Eventually Eddie's teenage brothers did get their hands on the car. They drove it to high school regularly, and rumor has it the car did a little stoplight-to-stoplight racing on the local streets in Spartanburg. Then one day David Pearson spotted scratches on the passenger-side door glass from an apparently envious student or someone who wanted to make his mark on the special Torino. In the mid 1970s, it was taken out of active duty and parked in secluded spot within the Pearson racing garage, then moved to their current location in 1986.
Along the way, the Torino sat outdoors under a carport during construction of the Pearson garages. Rain water running between the hood and fender and then dripping onto the front bumper tarnished the chrome plating in two circles on the left and right side. Since the car is unrestored and mostly original, the stains remain on the bumper to preserve the car's originality. Eddie Pearson looks at the water stains as a reminder of the car's early outdoor life.
Over the years, Eddie took a special interest in the car. He learned how to care for it and performed routine maintenance to make sure it was preserved. After acquiring his driver's license, he asked his father if he could drive it and was given permission to take it out for regular drives.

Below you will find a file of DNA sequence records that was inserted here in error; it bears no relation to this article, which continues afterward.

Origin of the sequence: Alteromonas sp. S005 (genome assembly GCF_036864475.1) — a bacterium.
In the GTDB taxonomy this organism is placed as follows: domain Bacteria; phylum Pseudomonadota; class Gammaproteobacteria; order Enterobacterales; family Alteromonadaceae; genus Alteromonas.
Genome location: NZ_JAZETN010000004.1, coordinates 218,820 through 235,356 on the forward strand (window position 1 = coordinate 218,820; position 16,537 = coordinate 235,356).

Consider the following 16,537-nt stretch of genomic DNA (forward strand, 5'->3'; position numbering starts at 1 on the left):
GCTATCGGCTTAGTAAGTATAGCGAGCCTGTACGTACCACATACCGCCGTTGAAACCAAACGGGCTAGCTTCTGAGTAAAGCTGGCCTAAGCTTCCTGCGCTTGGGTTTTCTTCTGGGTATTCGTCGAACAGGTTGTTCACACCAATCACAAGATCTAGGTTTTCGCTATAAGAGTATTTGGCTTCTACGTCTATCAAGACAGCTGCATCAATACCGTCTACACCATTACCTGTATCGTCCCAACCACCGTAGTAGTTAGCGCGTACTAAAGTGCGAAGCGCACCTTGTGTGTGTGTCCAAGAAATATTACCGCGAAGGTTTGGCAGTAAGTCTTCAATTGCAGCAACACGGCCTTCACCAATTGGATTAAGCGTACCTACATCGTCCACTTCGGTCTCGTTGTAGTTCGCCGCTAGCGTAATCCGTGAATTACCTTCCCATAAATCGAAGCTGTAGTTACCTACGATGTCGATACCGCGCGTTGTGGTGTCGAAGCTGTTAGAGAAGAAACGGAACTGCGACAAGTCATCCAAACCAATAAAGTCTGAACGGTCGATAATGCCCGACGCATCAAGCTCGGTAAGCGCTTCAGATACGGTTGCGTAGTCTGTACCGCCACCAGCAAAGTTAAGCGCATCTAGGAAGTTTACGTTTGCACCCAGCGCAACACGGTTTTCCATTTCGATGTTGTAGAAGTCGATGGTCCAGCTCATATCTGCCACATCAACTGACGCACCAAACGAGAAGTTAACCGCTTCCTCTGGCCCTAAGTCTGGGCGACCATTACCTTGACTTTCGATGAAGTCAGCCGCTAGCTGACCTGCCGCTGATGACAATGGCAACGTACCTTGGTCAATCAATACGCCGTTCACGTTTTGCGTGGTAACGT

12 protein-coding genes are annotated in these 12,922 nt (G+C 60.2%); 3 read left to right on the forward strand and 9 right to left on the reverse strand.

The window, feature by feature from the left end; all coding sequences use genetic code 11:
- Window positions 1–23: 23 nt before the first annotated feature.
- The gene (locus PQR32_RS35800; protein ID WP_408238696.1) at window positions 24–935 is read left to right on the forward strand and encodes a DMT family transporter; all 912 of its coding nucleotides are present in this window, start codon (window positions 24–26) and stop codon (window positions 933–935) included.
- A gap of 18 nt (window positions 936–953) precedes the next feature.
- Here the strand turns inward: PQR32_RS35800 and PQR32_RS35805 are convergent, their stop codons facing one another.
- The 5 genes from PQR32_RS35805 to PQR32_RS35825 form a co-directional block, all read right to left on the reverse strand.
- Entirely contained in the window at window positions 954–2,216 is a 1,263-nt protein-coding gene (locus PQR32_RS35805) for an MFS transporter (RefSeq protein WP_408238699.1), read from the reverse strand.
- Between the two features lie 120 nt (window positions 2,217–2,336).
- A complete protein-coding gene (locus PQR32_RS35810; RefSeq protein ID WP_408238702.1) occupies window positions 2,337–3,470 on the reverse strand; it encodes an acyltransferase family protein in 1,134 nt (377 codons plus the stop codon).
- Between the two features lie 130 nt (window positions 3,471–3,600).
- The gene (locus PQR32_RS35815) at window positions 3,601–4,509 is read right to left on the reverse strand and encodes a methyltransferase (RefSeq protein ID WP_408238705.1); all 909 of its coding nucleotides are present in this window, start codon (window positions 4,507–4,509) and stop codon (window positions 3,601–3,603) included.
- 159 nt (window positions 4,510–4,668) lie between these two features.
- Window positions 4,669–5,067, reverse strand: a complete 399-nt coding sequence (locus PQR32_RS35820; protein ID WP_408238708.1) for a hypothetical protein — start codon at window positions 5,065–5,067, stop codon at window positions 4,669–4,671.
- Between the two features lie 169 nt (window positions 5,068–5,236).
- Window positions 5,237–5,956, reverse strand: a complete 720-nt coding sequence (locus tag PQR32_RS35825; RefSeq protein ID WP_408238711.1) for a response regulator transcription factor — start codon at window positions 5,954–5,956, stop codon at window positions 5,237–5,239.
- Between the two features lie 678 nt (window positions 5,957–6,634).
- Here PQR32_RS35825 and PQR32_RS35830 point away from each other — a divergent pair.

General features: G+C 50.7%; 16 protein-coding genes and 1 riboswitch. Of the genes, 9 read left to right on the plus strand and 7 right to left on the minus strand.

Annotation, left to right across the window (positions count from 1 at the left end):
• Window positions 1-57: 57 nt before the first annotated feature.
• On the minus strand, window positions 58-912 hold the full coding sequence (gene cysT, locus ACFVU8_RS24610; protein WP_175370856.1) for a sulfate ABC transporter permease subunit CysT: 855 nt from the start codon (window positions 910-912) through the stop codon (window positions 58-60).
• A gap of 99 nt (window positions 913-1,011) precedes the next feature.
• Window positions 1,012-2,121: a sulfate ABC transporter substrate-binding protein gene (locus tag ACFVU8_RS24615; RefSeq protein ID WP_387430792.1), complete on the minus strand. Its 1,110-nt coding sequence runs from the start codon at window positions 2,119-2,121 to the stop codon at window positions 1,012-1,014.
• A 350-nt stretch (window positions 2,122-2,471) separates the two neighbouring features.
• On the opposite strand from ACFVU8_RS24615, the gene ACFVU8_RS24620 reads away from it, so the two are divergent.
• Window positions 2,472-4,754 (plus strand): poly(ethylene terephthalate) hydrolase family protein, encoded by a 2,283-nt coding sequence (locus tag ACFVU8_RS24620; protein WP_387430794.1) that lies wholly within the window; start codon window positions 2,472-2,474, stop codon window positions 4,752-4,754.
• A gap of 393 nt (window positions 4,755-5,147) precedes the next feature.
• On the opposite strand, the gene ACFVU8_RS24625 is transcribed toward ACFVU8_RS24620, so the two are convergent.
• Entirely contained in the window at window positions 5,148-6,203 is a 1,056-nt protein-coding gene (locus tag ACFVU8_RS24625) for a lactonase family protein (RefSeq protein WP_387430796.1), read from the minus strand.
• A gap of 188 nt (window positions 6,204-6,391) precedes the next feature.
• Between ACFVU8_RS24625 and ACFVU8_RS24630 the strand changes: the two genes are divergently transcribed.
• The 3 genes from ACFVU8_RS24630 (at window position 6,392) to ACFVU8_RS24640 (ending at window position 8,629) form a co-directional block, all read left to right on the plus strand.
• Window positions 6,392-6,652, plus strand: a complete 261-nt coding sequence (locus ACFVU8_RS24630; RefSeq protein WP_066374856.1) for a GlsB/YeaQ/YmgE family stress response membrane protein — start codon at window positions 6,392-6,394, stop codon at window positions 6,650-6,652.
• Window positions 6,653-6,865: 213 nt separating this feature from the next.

David Pearson had a pilot's license and flew his own Piper Aztec airplane until moving to a Bell Jet Ranger helicopter. He and Eddie would drive the Torino to the Spartanburg airport, park it at the hangar, and then set off in the Piper Aztec. One day Eddie asked his father if he'd teach him how to fly. It was the start of some special bonding time between father and son.
During a particularly special father-son moment, Pearson surprised Eddie when he handed over the title to the Torino Cobra. Bewildered, Eddie asked, "What do you want me to do with this?" The elder Pearson took the title back, laid it on a table, and went about the process of filling out the back side to transfer it to Eddie. After filling it out he handed the title to Eddie and said, "You have always had a twinkle in your eye when it came to the Torino, and I have noticed how you have taken care of it all these years."
"When he handed me the title I was in shock, like the day he showed it to the family after he drove it home from Holman Moody," says Eddie. He took the title and placed it in a safe, where it remains, uncompleted. Eddie has no plans to formally transfer the title of his dad's car.
The special Torino has been cared for using the same approach as maintaining one of the race cars. Aside from belts, hoses, tires, battery, and fluids, the car remains original.
Periodically, Eddie takes the car out to keep the fluids circulating and the engine operating. When people see the Torino Cobra for the first time, their curiosity is piqued. Many who pull up next to Eddie at a stoplight roll down the windows and ask him the usual questions: "What is that car?" and "Who owns it?" He has an unusual reply that probably catches them at least a little off guard. "I tell them it's mine, given to me years ago by my father, David Pearson."
At a Glance
1969 Torino GT
Restored by: Unrestored original
Engine: 428ci/335hp Ram Air Cobra Jet
Transmission: C6 3-speed automatic
Rearend: 9-inch with 3.10 gears
Interior: Black vinyl bucket seat
Wheels: 14-inch original chrome slotted
Tires: P225/70R14 Cooper Cobra
Special parts: Holman-Moody-prep; gold over blue paint scheme